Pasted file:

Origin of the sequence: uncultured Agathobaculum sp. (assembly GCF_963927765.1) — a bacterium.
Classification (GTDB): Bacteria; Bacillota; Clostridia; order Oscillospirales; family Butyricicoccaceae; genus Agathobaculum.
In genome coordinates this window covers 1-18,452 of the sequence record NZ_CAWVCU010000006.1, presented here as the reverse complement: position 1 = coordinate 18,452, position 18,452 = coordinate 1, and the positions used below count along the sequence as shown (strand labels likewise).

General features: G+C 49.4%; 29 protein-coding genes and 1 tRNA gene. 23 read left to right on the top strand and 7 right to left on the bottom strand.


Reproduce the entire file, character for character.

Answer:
Origin of the sequence: uncultured Agathobaculum sp. (assembly GCF_963927765.1) — a bacterium.
Classification (GTDB): Bacteria; Bacillota; Clostridia; order Oscillospirales; family Butyricicoccaceae; genus Agathobaculum.
In genome coordinates this window covers 1-18,452 of the sequence record NZ_CAWVCU010000006.1, presented here as the reverse complement: position 1 = coordinate 18,452, position 18,452 = coordinate 1, and the positions used below count along the sequence as shown (strand labels likewise).

General features: G+C 49.4%; 29 protein-coding genes and 1 tRNA gene. 23 read left to right on the top strand and 7 right to left on the bottom strand.